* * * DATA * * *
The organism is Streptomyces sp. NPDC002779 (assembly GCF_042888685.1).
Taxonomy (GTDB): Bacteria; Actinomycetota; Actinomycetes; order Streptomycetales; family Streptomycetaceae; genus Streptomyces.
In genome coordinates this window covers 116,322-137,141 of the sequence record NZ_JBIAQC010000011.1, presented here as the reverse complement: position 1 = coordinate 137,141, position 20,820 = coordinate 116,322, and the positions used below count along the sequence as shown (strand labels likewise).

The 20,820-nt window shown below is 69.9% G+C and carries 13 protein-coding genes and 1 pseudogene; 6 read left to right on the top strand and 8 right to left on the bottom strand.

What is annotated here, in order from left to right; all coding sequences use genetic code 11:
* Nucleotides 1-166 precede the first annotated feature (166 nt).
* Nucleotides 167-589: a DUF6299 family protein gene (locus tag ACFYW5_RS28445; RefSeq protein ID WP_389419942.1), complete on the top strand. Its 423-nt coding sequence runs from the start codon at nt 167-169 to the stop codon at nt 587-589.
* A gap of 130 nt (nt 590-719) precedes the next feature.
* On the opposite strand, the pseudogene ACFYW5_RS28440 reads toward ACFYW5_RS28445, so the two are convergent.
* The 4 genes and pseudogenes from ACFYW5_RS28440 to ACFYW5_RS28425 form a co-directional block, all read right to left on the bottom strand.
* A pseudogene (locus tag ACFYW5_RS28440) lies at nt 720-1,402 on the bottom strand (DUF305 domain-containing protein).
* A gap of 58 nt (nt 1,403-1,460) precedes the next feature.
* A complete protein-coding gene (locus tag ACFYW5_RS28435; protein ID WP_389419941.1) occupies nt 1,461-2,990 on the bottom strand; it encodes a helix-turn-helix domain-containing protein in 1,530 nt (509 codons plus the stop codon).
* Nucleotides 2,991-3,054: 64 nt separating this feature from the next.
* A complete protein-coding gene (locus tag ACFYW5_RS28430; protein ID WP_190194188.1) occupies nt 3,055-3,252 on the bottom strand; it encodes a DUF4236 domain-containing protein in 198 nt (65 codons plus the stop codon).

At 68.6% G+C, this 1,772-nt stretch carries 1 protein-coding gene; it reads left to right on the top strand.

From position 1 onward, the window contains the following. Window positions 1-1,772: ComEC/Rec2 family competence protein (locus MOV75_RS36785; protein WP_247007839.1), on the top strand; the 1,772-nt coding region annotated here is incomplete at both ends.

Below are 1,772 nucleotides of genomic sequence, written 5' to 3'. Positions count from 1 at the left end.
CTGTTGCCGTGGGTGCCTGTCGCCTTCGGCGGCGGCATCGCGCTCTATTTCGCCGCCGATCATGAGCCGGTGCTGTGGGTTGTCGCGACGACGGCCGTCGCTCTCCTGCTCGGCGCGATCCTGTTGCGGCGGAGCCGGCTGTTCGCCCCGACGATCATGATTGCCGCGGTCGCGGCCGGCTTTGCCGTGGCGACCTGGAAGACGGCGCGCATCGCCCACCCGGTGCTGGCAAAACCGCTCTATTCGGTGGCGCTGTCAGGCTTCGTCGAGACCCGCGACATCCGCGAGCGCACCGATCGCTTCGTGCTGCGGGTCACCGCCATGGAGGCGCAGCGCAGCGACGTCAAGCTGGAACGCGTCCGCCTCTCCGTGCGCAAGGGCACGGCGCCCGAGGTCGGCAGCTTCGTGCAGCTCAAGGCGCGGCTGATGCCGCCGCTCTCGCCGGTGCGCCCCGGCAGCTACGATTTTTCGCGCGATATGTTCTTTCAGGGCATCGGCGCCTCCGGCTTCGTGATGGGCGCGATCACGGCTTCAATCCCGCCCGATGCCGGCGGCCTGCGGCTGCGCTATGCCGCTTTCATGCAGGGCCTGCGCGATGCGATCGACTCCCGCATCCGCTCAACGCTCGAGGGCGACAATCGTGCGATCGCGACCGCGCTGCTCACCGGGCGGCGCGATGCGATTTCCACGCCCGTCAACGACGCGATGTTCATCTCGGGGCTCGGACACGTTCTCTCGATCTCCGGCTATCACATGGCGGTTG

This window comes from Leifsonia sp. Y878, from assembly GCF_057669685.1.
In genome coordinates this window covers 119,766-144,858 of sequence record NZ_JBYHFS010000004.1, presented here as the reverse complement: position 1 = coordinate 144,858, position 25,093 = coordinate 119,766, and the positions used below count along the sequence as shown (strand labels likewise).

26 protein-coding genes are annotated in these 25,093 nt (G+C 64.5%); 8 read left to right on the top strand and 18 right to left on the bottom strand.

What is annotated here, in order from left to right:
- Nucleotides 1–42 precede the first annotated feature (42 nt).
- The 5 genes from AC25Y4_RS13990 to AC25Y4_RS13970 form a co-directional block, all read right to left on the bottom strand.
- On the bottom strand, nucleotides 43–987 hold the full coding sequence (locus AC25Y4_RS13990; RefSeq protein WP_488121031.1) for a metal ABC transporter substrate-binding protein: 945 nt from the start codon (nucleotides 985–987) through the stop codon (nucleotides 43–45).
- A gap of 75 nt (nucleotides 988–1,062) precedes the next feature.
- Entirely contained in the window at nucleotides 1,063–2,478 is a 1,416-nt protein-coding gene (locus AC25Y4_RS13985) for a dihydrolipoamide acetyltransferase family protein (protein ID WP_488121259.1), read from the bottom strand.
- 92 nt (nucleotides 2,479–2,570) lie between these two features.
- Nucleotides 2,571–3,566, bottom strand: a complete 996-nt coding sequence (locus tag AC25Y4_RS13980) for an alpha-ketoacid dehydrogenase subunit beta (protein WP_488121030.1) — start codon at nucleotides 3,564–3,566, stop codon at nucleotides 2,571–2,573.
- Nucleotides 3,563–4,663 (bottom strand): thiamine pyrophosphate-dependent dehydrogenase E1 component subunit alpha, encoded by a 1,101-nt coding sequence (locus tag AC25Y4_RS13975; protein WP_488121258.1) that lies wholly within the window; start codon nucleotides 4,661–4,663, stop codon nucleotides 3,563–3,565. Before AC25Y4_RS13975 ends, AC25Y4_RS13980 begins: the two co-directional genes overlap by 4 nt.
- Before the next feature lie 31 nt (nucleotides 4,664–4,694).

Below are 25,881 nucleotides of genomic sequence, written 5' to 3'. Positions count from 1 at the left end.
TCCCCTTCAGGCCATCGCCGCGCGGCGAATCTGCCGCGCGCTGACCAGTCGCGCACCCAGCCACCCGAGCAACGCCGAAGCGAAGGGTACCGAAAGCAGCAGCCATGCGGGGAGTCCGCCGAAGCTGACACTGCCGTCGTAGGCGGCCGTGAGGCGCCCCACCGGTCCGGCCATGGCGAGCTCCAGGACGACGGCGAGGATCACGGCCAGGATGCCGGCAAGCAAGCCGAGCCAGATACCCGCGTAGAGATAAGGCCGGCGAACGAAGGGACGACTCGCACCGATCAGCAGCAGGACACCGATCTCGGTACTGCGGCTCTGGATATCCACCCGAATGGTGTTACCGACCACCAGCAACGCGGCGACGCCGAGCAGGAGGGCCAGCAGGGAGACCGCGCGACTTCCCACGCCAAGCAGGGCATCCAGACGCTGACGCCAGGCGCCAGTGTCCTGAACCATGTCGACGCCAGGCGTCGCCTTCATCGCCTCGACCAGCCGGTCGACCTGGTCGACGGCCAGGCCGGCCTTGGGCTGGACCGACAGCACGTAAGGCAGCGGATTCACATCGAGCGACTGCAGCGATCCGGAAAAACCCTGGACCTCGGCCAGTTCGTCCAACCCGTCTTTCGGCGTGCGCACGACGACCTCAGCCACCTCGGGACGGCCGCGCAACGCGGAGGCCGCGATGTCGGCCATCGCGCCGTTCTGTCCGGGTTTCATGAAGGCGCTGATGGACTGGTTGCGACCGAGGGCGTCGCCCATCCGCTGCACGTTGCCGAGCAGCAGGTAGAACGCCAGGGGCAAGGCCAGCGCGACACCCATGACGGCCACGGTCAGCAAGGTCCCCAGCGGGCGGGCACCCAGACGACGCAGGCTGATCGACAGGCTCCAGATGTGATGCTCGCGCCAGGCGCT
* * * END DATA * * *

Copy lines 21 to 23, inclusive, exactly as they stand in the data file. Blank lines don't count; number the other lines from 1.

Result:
In genome coordinates this window covers 119,766-144,858 of sequence record NZ_JBYHFS010000004.1, presented here as the reverse complement: position 1 = coordinate 144,858, position 25,093 = coordinate 119,766, and the positions used below count along the sequence as shown (strand labels likewise).

26 protein-coding genes are annotated in these 25,093 nt (G+C 64.5%); 8 read left to right on the top strand and 18 right to left on the bottom strand.

What is annotated here, in order from left to right: